Thursday, February 27, 2020

Young Indiana Jones -- Episode 20: Mystery of the Blues

To Watch: Click Here

Synopsis in 3 sentences or less:
While an archaeology student at the University of Chicago, Indiana Jones is getting his real education at night in the city's jazz clubs. With practice and tutelage from some jazz experts, he turns himself into a respectable "sax man." He also attempts to solve a mobster's murder with the help of Ernest Hemingway and Eliot Ness. 

Memorable Quote:
You can play happy birthday in jazz, or you can play St. Louis Rag so straight it won't be jazz no more.  ~Sidney

There are half a dozen scenes that would be the highlight in most of the other episodes, but the biggest highlight in this one can only be one thing: the presence of the man himself.  What a brilliant call to bring Harrison Ford in to bookend the episode, and of course he's awesome in his brief time on screen. It's just great to see him and hear the Indy theme.

Indy comes off as too innocent and in awe of his musician friends. That characterization might have worked in a pre-war episode, but given all the drama that he experienced in Europe, it's hard to imagine him being so wide-eyed and sheepish about playing the sax.

Brushes with historical figures:
  • Eliot Ness
  • Sidney Bechet
  • Louis Armstrong
  • Ernest Hemingway (second appearance)
  • Al Capone

Other thoughts, observations, and questions I didn’t ask when I was in fourth grade:
  • Jeffrey Wright delivers what's arguably the guest star performance of the series with his energetic and charismatic portrayal of Sidney Bechet. 
  • It's doubtful that Eliot Ness was 1/24th as goofy and inept as he's portrayed, but his character acts as a good foil for Indy, and it's fun to see young Ness and young Capone cross paths. 
  • The music is another highlight in this episode, with one amazing jazz number after another. In particular, I dig the variations on Turkey in the Straw.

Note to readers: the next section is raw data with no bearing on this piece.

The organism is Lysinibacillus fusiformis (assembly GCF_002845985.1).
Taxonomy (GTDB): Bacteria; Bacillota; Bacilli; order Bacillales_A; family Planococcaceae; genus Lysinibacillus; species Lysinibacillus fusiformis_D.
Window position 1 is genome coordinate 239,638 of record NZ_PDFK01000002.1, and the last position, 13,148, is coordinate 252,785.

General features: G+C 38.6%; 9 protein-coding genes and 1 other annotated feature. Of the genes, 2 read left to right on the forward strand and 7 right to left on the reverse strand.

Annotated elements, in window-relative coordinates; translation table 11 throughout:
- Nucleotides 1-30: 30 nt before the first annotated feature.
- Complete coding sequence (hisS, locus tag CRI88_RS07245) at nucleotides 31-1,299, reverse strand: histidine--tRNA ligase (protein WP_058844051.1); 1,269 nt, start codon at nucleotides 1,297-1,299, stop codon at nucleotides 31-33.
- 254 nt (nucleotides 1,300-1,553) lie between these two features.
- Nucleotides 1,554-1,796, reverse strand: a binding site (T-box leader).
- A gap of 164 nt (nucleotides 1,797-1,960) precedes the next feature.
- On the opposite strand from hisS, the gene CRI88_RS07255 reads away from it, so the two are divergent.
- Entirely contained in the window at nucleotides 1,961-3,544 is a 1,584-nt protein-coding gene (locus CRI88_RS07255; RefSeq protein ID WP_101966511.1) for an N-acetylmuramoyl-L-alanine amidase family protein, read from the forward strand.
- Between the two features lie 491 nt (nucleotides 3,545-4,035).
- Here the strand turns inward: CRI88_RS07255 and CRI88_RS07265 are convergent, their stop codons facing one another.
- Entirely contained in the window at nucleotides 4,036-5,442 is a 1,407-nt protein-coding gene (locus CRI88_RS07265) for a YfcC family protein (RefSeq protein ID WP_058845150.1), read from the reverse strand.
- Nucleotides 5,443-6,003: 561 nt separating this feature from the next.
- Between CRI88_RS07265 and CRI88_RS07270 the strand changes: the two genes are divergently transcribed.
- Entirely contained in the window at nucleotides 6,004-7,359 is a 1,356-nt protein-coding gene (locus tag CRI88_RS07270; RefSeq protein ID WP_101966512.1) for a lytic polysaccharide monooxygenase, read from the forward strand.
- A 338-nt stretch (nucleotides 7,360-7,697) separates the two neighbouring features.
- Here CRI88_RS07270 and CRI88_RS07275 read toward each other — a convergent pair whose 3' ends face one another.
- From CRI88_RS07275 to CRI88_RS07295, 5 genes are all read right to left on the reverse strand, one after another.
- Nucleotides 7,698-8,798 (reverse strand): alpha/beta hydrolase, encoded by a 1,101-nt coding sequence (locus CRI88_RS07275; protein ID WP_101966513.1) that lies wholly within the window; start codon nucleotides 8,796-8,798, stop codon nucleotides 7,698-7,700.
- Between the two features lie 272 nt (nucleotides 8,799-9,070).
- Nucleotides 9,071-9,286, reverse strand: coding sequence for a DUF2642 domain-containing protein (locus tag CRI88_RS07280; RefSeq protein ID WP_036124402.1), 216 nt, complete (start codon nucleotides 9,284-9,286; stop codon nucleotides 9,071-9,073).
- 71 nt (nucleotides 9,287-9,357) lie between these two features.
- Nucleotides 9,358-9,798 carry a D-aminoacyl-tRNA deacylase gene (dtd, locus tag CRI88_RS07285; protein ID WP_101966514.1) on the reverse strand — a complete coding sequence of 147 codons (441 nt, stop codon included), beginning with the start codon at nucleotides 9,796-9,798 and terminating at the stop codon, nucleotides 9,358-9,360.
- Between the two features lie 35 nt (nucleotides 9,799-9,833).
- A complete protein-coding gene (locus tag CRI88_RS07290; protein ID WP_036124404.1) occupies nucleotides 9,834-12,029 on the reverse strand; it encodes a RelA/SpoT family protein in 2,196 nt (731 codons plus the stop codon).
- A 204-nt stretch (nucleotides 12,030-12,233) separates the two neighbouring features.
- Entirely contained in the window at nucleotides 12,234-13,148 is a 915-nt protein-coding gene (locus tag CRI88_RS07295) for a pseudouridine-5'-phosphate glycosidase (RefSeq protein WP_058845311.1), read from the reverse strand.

• Those old-school jazz clubs are the coolest. Between those jazz clubs and the blues club in my favorite Quantum Leap episode, Chicago must have been the place to be back in the day. Now I think of it as a place with crazy drivers and too much traffic. 
  • 45:55 - some great acting from Wright and Flanery when Sidney surprises Indy by calling him up on stage to perform. 
  • Jane Krakowski appears as Colosimo's wife. I saw her name in the opening credits and at first thought she was the one who stopped Indy at the frat party to tell him that she liked his music. 
  • It's a little sad at the end to see old Indy, the same guy who successfully took on hundreds of Nazis and Thuggees, get pushed around by a couple of two-bit crooks, but I like how he cleverly uses the saxophone to get the upper hand. As Dr. Jones Sr. says in the Last Crusade, sometimes when you just sit down, the solution presents itself. 

Final Analysis:
From start to finish, this is the #1 episode. So many highlights in this one: I already mentioned Jeffrey Wright and the jazz music, but there's also the Godfather-style Italian mafia plot, the dinner debate over the role of African-Americans in an unjust society, the frat party barbershop quartet scene, and the action sequence in the warehouse. And the presence of the great Harrison Ford is the icing on the cake.  

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